So, we wanted to solve this problem of the last mile. And I'm glad that we were able to help with this. We created a playbook. We shared our... And we are still sharing, like I'm doing today, everything we learned with as many people as possible. So, we will stay involved. But I do think that it's not becoming our main reason for being. We will stay involved. We support this every day, like I said. We just had today, in one of our sites in Arizona, probably a 1,000 people that got vaccinated there. And we will continue to push it but I do think that the general broader public also has stepped up their game significantly. And I'm super happy about that.
Question: Are there lessons you've learned in the United States that will help Honeywell protect its employees in other parts of the world?
Absolutely. I mean, we have learned how to run vaccination sites, of course. But also, how to prepare our own employees, what kind of communication. We took inventory of, who's eligible? Who's not? We make sure that it's not only our employees, but also their family and also family members can take part in this. So, we created real operating system around this, so that we have always a clear visibility, transparency, where our people are eligible to be vaccinated, who is prepared to do this? So, you always want to get ahead of this. You want to be prepared. Once, you find out today, you're eligible to be vaccinated, and then it takes you two, three weeks to organize around this. This is not a good idea.
So, we learned this, we created our own playbook and which we are sharing this playbook with everybody who wants it. And as more and more countries make improvements and progress towards vaccinations, we'll roll this out across the globe. We're doing the same thing in Asia. And in Malaysia for instance, we have huge operations in Malaysia. We partner with government there and do the same thing. India is another example. So, I think this is not only a US topic, it becomes a more and more global topic.
Question: Do you have any tips for companies that are having trouble navigating the state-specific processes for obtaining vaccine doses?
I think, it's always a good idea to really stay close to the state authorities, health departments. And to have a clear communication channel is very helpful. You don't want to read a newspaper that all of a sudden, you're eligible. You want to get ahead of this. The states usually, are very interested in this because for them, it's another resource they can tap into.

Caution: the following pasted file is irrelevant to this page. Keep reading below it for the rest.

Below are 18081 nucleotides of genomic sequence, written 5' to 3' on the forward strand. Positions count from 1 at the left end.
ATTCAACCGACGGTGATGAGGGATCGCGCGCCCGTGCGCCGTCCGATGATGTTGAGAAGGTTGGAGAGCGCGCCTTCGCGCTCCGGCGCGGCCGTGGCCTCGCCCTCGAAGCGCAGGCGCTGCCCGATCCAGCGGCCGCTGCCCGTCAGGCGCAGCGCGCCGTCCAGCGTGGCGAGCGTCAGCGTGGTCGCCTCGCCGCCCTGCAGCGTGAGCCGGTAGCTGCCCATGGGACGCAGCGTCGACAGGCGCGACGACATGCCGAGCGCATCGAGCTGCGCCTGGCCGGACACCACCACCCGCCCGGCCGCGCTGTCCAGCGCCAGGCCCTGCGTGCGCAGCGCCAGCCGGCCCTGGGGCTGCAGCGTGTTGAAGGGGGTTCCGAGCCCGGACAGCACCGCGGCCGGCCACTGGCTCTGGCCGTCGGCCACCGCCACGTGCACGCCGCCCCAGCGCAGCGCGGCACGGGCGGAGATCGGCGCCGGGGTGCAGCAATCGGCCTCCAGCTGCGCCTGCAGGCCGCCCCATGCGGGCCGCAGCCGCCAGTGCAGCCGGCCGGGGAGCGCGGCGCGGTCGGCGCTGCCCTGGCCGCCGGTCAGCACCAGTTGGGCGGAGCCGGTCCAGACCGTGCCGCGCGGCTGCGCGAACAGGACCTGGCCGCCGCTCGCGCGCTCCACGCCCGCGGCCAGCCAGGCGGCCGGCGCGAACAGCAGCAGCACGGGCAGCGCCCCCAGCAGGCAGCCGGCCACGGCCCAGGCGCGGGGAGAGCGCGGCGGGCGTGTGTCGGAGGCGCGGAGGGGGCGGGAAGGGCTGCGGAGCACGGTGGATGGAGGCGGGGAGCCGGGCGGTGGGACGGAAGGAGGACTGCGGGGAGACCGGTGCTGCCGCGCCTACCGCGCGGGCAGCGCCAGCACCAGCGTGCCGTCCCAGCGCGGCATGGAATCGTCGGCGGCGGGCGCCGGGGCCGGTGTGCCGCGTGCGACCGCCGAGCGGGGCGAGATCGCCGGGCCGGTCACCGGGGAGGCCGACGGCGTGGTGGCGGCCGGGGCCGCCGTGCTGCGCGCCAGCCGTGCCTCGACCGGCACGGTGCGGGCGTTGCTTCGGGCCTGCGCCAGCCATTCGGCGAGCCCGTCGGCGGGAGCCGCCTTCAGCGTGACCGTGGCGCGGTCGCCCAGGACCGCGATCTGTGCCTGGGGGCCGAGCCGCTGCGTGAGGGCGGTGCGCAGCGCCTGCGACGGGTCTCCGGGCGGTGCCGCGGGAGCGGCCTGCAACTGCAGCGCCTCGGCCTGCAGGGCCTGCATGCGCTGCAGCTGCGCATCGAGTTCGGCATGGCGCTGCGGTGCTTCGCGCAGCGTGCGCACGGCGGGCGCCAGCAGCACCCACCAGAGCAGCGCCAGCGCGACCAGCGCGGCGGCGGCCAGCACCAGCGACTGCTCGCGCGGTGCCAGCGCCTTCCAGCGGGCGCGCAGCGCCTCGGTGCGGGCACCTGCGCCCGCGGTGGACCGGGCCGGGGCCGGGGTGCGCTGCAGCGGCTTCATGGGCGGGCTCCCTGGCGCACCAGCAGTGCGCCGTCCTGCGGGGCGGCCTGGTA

And what you want to make sure is that, a state is able to administer the amount of vaccines they are allocated. So, if somebody gets 100,000 vaccines a week, if you help a state to really administer close to 100,000 vaccines, that's success also for the state.
So, stay close, plan ahead and have a clear concept. There are also federal resources and a lot of websites who consolidate all these different information. I think there's a lot of resources out there available.
Question: Now that the supplies are robust, should the federal government start giving vaccines to large employers?
Maybe. It's a possibility, but it needs to have some consequences because you can't just give somebody a vaccine. You also need to make sure that these vaccines are administered professionally. So, you have to make sure that this employer probably partners with some service provider. You want to make sure that the vaccine is under control. What you don't want is somebody that is sucked up by some sort of a gray market or something. So, there's a lot of benefit that this is federally controlled at this point. I really do believe that once you give this to larger employers, these employers, they need to sign up for the same process rigor and documentation rigor.
Question: Have mass vaccination sites helped reach the vulnerable/most at risk populations? Those hardest to reach, as well as those most hesitant to receive the vaccine?
I'm 100% sure it has helped. And here's why I think this. If you look at these mass vaccination centers, they're actually built to be accessed by public transportation, for instance, and that's what you want. You want sites that people, even if you don't have a car, but at least there's a way for them to get there easily and quickly. And the other topic is that if you create these mass vaccination events, there is a certain buzz and a certain communication, even in the community. The TV stations have reporters out there.
There is a certain positive energy. And I have to tell you, I've talked to a lot of people. And there's a lot of people who say, "You know what, if tens of thousands of people are doing this, I can't be wrong. I'm not just a single person who feels like they want to do it." It's so assuring for people that they see that, basically masses travel into these sites and they are just one of them and they take advantage of it. And then, it creates this positive community spirit that finally, the dark times seem to be over and they can see the light at the end of the tunnel. And at the beginning, we had a lot of older people, they had tears in their eyes because we provided hope to them. And this is very rewarding. Well, it was to me but also to our entire team who helped them. I think that was our last question. So, thank you for your questions. They were all great questions. Thank you.